Ikebana International 10th World Convention
May 1-4, 2012 at Grand Pacific Le Daiba, Tokyo
Inherit the spirit of Ikebana and evolve into a peaceful world
Day 0 (April 30, Monday)
9:00- Set up
10:00 Joint Meeting
12:00 Friendship Room Open
12:00 Pre-Registration
13:00 Resolutions Com Meet
15:00 Minutes Appr Com Meet
16:00 Discussion Leaders Meet
Day 1 (May 1, Tuesday)
8:00 Prep for Exhibition
8:30 Registration
9:00 Friendship Room Open
10:00 Culture Prog (1) (2) (3)
13:30 Culture Prog (4) (5) (6)
16:00 Tape Cut for Exhibition
16:00 Exhibition Open
18:30 Opening Ceremony
19:25 Welcome Dinner
Day 2 (May 2, Wednesday)
9:00 Friendship Room Open
10:00 EGM
10:00 Exhibition Open
10:00 Open Public Program
11:30 Members' Demo (1) (2)
13:00 Demo by Ohara
14:40 Demo by Mishoryu
16:20 Demo by Ichiyo
17:30 Members' Demo (3) (4)
19:00 Dinner
Day 3 (May 3, Thurthday)
9:00 Friendship Room Open
9:00 Business Meeting-1
10:00 Exhibition Open
10:00 Open Public Program
11:30 Members' Demo (5) (6)
13:00 Forum
14:40 Demo by Ryusei-ha
16:20 Demo by Ikenobo
17:30 Members' Demo (7) (8)
19:00 Dinner
Day 4 (May 4, Friday)
9:00 Breakfast Meeting
11:30 Business Meeting-2
16:00 Demo by Sogetsu
19:00 Sayonara Banquet
 
Culture Programs
Fine crafts are among the treasures that Japan has given the world. Many partake of long and profound traditions, and the artistry and beauty of such crafts have set a standard of quality and workmanship in crafts that may have shorter histories. The selection of crafts presented in the Eighth World Convention hands-on Culture Programs represents a cross-section of traditional skills that can be learned without long years of apprenticeship.

Program 1: "Tsumamizaiku"
Making a Silk Brooch
by Mrs. Kazue Miura
This surprising and little-known craft originated as a technique to make charming accessories for the kimono. Folding and combining minute bits of colored silk fabric to make miniature compositions involves the same creative potential of any fine art. Lovely accessories such as pins and brooches are only one of the countless possibilities opened up by this fine craft.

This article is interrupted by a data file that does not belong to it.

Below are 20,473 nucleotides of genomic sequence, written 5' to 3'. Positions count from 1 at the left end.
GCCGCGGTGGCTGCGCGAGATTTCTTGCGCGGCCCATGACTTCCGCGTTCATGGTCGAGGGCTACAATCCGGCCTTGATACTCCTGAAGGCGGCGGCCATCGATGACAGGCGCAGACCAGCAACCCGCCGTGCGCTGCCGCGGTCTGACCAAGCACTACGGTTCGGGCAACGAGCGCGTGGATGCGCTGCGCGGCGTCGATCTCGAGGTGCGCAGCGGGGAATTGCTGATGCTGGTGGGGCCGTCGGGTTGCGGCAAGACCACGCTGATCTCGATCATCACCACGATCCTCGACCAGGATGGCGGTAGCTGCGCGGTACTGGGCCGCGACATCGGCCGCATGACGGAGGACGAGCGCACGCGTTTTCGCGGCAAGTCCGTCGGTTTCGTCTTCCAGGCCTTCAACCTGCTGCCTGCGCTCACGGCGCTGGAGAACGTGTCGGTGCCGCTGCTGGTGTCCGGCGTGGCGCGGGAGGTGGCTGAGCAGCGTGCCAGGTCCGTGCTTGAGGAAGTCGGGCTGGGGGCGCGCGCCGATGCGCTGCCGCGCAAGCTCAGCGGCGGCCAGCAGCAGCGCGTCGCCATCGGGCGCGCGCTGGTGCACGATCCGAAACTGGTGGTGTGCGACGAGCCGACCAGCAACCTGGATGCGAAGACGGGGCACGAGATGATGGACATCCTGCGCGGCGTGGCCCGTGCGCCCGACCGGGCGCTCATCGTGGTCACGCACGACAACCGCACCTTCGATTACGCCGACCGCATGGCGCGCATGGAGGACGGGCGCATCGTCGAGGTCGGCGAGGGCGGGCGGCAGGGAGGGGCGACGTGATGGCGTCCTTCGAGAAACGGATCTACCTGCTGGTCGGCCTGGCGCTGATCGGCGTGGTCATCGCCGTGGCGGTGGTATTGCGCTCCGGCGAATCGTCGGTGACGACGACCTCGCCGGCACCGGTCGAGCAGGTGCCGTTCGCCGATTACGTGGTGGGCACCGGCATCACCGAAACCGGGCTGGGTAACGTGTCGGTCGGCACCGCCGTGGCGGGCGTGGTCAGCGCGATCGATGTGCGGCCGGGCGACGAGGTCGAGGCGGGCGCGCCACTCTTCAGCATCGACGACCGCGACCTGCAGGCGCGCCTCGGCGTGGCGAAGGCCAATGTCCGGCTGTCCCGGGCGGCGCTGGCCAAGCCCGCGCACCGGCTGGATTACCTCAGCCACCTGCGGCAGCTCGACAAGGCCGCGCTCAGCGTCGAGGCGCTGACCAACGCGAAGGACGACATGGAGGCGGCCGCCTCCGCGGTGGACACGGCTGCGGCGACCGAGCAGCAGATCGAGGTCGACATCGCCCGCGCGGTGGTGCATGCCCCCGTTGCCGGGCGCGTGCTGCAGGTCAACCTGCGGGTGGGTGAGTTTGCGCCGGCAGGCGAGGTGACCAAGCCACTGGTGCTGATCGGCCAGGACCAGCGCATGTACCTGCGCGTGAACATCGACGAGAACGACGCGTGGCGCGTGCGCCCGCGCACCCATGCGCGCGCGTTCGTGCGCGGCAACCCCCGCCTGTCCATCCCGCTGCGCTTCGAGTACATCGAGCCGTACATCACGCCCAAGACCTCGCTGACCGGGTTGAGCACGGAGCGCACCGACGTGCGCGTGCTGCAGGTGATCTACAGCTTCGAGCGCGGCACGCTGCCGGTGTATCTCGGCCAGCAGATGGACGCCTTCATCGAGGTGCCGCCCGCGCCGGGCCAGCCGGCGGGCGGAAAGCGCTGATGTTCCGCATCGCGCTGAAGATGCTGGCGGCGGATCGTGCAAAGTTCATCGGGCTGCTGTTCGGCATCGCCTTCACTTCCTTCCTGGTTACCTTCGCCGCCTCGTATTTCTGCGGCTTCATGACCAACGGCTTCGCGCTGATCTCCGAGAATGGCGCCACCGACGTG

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Program 2: "Bokusaiga"
Ink and Watercolor Painting
by Mrs. Noriko Ayusawa
Ink painting (sumi-e) is one of the great art forms of East Asia. In Japan this art reached great heights of refinement and beauty, impacting all the arts, including ikebana. The World Convention's providing a hands-on introduction to this major art form will stimulate all participants to find inspiration in Japanese sumi-e and its tradition of color and composition.
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Program 3: "Sunaemorimono"
Ikebana Arrangement with Sand
by Mrs. Kosen Naruse
The ancient, aristocratic art of bonseki, in which delicate miniature landscapes are created with white sand and pebbles on a black lacquer tray, has been adapted into the world of ikebana by Chiko School Iemoto Kosen Naruse. She feels that [the delicacy of] white sand patterns on a black background "give the arrangements depth and incorporate the artist's feelings.
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Program 4: "Watoji"
Japanese Bookbinding
by Mr. Yuji Ohno
Bookbinding as a hobby is becoming increasingly popular in the West, and Japanese bookbinding has received much interest and attention outside Japan. Unlike Western bookbinding, which involves complex techniques and special tools, Japanese bookbinding is both simple in concept, easy to accomplish, gratifying in results, and involves only a few simple materials and tools.
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Program 5: "Hina Ningyo"
Making Shell Dolls
by Mrs. Mariko Okazaki
To celebrate the Doll Festival (Hina Matsuri), now known as the Girl's Festival, a tiered dais of dolls representing the imperial court was set up in the home. The charm of the dolls (hina ningyo) captures the popular imagination, and emperor and empress hina dolls are created in countless materials, including flowers. Inspired by the ancient game of matching decorated shells, Japanese fabrics are cleverly employed inside clamshells to make the emperor and empress hina dolls.
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Program 6: "Takezaiku"
Bamboo Craft
by Mr. Masaharu Moriya
That Mr. Moriya has given instruction in plaiting and creating bamboo flower holders since the 8th World Convention is a testament to the popularity and pleasure of working with bamboo. Bamboo craft goes back into the distant mists of antiquity, but its creative potential is powerful and always refreshing and new.
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Ikebana International 10th World Convention
Copyright 2012 Ikebana International All Rights Reserved
Photos by McEdit (Yoichiro Kikuchi & Kenji Miura), and Ohmori Photo Studio